Lumbar spinal fusion surgery outcomes in a cohort of injured workers in the Victorian workers' compensation system

ANZ J Surg. 2021 Nov 25. doi: 10.1111/ans.17391. Online ahead of print.

Abstract

Background: Lumbar spinal fusion (LSF) outcomes for workers' compensation patients are worse than for the general population. The objectives were to examine the long-term work capacity, opioid prescription and mental health outcomes of injured workers who have undergone LSF surgery in Victoria, Australia, and to identify demographic and pre- and post-operative characteristics associated with these outcomes.

Methods: Retrospective study of 874 injured workers receiving elective LSF from 2008 to 2016 in the Victorian workers' compensation system. WorkSafe Victoria's claims data were used to infer outcomes for recovery. Association of demographics, pre-surgery and surgery variables with outcomes were modelled using multivariate multinomial logistic regression analyses.

Results: Twenty-four months after LSF surgery, 282 (32.3%) of the 874 injured workers had substantial work capacity, 388 (44.4%) were prescribed opioids, and 330 (37.8%) were receiving mental health treatment. Opioid prescription and limited work capacity before surgery were independent strong predictors of opioid prescription, reduced work capacity and mental health treatment 24 months after LSF. Pre-operative mental health treatment was associated with the use of mental health treatment at 24 months. Other predictors for poor outcomes included a greater than 12-month duration from injury to surgery, LSF re-operation and common law or impairment benefit lodgement before surgery.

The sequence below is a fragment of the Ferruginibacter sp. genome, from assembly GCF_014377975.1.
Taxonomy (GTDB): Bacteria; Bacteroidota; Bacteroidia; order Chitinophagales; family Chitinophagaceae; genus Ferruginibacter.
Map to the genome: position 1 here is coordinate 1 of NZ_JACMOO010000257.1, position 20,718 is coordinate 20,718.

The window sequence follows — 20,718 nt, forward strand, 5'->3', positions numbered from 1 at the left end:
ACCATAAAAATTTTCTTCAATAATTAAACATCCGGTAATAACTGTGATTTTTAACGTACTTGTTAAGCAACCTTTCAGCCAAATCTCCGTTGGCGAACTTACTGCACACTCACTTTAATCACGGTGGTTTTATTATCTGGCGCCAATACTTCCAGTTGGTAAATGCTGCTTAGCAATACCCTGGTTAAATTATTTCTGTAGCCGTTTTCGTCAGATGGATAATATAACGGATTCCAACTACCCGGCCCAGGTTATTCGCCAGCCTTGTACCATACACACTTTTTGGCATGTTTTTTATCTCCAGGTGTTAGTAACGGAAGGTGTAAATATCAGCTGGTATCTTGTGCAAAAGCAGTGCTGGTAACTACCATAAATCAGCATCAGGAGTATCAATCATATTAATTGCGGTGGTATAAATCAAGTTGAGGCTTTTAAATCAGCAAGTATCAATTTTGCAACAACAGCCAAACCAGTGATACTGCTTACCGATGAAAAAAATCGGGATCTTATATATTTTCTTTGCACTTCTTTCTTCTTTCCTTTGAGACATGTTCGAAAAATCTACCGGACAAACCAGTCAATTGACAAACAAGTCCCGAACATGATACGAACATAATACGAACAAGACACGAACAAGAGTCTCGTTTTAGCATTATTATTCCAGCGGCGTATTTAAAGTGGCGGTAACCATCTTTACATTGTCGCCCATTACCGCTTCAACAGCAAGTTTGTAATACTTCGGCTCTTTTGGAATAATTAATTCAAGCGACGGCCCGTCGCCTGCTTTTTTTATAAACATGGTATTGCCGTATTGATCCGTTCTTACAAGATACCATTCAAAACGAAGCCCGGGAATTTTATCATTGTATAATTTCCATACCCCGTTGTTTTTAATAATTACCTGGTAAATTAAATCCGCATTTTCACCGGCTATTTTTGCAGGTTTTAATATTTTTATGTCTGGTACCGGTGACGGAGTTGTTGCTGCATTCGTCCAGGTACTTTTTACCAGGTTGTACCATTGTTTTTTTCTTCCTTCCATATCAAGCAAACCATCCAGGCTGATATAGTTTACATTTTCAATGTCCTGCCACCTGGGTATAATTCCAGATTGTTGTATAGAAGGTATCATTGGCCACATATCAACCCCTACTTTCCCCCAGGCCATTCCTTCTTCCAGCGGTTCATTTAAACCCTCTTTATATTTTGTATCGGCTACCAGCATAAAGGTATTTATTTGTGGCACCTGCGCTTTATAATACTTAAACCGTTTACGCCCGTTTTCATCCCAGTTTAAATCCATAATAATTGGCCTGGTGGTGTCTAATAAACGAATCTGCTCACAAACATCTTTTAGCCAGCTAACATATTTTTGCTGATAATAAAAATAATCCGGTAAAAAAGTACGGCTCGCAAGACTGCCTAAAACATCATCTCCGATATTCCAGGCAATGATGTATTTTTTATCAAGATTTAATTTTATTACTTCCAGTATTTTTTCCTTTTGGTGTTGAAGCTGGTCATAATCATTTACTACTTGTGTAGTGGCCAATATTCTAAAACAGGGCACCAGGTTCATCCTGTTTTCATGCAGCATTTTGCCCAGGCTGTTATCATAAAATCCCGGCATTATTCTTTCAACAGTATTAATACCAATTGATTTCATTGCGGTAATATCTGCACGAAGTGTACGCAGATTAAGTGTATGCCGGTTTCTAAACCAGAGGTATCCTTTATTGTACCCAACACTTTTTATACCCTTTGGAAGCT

Conclusion: An association between pre-operative factors and post-operative outcomes after LSF in a Victorian workers' compensation population was identified, suggesting that pre-operative status may influence outcomes and should be considered in LSF decisions. The high opioid use indicates that opioid management before and after surgery needs urgent review.

Keywords: analgesics; health care; mental health; opioid; outcome assessment; spinal fusion; workers' compensation.